It’s crazy to think that two years ago, Cedric and I had just “won” the Woods Canada’s Dream Job campaign. I’ve been recapping our experience as Woods Explorers for a little while now – if you’re so inclined, you can catch up on our legs in PEI, Nova Scotia, New Brunswick, Quebec (Charlevoix), Quebec (Gatineau), Ontario (Huntsville), Ontario (Pukaskwa), and some more Ontario (Quetico). Whew.
Our next location was Whiteshell, Manitoba. Prior to this trip, I had never been to Manitoba before, so I was excited to check it out.
Manitoba turned out to be sort of a weird, surreal leg. I think part of it was due to its placement – we’d just finished two backcountry trips and, after Manitoba, we’d be heading to the Northwest Territories for what was sure to be the most hardcore leg of all. Whiteshell was a provincial park with designated campsites, a healthy number of RVs, and more people than we’d seen in the past few weeks. In a way, I think we experienced a brief bout of culture shock.
Truthfully, I was happy to have a more restful leg – one where we could easily hop in the car and drive to get an ice cream cone. We did that many times, because this was the ONE and ONLY leg where the weather was actually hot. It still boggles my mind that we spent five months camping across the country and only experienced one true week of sweltering summer weather.
As we drove from Winnipeg to Whiteshell, we passed a billboard advertising a fudgerie in a town called Beausejour. (My sister has previously noted that Beausejour is one of the towns that you see on the Air Canada map as you’re flying across the country.) I had never heard the term “fudgerie” before, but I loved it and I insisted that we stop to check out the fudgerie. This turned out to be an EXCELLENT decision. I can honestly, truthfully say that I ate the best fudge of my life in Beausejour, Manitoba. The place is called Le Beau Cafe, and if you ever have the chance to check it out, GO! And PLEASE bring me back some fudge.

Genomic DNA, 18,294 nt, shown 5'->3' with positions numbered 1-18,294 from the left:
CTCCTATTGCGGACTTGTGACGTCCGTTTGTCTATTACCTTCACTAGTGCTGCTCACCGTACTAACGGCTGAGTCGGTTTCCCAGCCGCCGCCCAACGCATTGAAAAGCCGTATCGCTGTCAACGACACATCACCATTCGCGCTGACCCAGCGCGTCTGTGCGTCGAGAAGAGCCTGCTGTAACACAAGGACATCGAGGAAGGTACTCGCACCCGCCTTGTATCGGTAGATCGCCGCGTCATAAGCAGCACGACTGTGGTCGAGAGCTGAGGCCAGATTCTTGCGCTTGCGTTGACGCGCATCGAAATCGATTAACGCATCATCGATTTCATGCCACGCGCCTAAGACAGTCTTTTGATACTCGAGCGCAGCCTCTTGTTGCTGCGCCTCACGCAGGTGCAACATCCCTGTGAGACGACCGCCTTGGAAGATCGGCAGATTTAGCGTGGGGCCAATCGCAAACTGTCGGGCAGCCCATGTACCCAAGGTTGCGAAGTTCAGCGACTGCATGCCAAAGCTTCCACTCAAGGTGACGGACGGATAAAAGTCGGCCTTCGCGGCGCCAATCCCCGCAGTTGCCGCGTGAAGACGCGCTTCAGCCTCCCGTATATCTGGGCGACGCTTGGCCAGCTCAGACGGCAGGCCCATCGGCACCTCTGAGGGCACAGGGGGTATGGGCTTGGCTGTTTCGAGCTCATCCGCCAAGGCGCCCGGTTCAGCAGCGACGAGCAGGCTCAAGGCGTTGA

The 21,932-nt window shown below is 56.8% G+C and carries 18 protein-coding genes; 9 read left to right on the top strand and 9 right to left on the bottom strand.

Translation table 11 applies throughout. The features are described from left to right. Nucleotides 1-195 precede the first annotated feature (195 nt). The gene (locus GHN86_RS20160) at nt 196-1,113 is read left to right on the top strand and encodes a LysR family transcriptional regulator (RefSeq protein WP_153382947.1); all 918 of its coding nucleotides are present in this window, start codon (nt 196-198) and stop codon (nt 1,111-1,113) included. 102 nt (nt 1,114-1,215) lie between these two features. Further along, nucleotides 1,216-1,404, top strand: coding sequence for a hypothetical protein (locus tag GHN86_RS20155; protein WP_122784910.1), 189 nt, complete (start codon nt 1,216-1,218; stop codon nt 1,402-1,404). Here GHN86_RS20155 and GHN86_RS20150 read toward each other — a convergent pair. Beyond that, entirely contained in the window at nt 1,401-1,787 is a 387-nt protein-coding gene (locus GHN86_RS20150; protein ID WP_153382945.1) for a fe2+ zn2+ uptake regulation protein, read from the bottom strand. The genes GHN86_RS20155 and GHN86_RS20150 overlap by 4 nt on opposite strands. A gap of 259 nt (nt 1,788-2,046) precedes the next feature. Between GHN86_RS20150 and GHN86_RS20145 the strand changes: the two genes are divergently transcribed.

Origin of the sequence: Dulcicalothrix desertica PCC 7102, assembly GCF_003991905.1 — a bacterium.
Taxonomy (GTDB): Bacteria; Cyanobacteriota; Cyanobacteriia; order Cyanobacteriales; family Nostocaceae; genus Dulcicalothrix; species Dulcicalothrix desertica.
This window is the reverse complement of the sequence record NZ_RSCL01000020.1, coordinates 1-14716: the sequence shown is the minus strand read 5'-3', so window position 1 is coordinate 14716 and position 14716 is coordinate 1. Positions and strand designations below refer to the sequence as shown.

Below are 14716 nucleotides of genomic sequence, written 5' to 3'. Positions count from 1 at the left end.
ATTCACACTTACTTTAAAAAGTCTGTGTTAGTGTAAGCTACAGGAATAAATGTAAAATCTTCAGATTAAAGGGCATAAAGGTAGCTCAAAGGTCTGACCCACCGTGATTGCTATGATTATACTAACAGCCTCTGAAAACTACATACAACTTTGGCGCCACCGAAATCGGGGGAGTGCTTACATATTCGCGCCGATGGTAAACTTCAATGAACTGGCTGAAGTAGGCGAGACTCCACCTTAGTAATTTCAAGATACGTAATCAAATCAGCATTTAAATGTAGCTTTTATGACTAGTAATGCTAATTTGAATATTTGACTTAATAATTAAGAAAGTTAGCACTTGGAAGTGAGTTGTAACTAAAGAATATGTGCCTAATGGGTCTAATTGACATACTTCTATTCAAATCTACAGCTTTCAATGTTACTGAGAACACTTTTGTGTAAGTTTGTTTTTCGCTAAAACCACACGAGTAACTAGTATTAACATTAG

We did a few different things in Whiteshell, but two activities stand out to be: canoeing the Caddy Lake tunnels and chainsawing stuff.
The Caddy Lake Tunnels
We enjoyed a pleasant afternoon paddling along Caddy Lake and checking out these neat manmade tunnels that you can canoe right through. We’d just spent a week canoeing in Quetico, and canoeing in Caddy Lake felt like the polar opposite. Quetico is the type of place where you dip your cup into the lake and drink the water without purifying it, and the only sounds are loons off in the distance. Caddy Lake was pretty, but there were motorboats buzzing around and the water didn’t look quite so pristine.
Thus far in my recaps, I haven’t mentioned Cedric’s struggles with sunglasses. Now, Cedric takes impeccable care of all of his gear (you should see how meticulous he is about packing everything up and keeping it all organized) – but for some reason, on this trip, he could not seem to keep a pair of sunglasses for more than a week. He’d gone through many pairs of sunglasses already that summer, each meeting its demise in a different way. I confess that I was responsible for the death of his most recent pair. We’d been filming a product review in the tent and I stepped on them, crushing them beyond repair. I made amends by buying another pair for him at our next Canadian Tire stop.